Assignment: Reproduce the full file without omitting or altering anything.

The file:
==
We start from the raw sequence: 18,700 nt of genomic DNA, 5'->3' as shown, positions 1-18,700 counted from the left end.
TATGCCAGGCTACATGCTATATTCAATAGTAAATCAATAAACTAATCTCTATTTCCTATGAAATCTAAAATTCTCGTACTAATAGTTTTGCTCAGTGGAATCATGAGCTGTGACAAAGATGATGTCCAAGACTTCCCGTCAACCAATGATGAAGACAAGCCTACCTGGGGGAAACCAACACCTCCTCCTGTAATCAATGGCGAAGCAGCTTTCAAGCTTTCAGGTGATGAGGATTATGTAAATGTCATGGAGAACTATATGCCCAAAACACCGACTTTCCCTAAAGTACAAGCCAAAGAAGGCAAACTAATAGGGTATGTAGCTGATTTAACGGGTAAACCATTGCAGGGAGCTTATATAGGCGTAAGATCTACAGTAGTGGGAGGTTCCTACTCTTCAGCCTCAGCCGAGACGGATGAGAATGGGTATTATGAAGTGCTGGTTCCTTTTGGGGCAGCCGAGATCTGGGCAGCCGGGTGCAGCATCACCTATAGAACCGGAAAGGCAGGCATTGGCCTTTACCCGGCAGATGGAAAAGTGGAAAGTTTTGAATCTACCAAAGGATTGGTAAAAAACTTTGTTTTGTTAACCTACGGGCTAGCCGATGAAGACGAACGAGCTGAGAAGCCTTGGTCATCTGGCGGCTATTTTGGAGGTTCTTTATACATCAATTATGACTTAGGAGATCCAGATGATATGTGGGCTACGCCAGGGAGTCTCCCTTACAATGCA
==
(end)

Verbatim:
We start from the raw sequence: 18,700 nt of genomic DNA, 5'->3' as shown, positions 1-18,700 counted from the left end.
TATGCCAGGCTACATGCTATATTCAATAGTAAATCAATAAACTAATCTCTATTTCCTATGAAATCTAAAATTCTCGTACTAATAGTTTTGCTCAGTGGAATCATGAGCTGTGACAAAGATGATGTCCAAGACTTCCCGTCAACCAATGATGAAGACAAGCCTACCTGGGGGAAACCAACACCTCCTCCTGTAATCAATGGCGAAGCAGCTTTCAAGCTTTCAGGTGATGAGGATTATGTAAATGTCATGGAGAACTATATGCCCAAAACACCGACTTTCCCTAAAGTACAAGCCAAAGAAGGCAAACTAATAGGGTATGTAGCTGATTTAACGGGTAAACCATTGCAGGGAGCTTATATAGGCGTAAGATCTACAGTAGTGGGAGGTTCCTACTCTTCAGCCTCAGCCGAGACGGATGAGAATGGGTATTATGAAGTGCTGGTTCCTTTTGGGGCAGCCGAGATCTGGGCAGCCGGGTGCAGCATCACCTATAGAACCGGAAAGGCAGGCATTGGCCTTTACCCGGCAGATGGAAAAGTGGAAAGTTTTGAATCTACCAAAGGATTGGTAAAAAACTTTGTTTTGTTAACCTACGGGCTAGCCGATGAAGACGAACGAGCTGAGAAGCCTTGGTCATCTGGCGGCTATTTTGGAGGTTCTTTATACATCAATTATGACTTAGGAGATCCAGATGATATGTGGGCTACGCCAGGGAGTCTCCCTTACAATGCA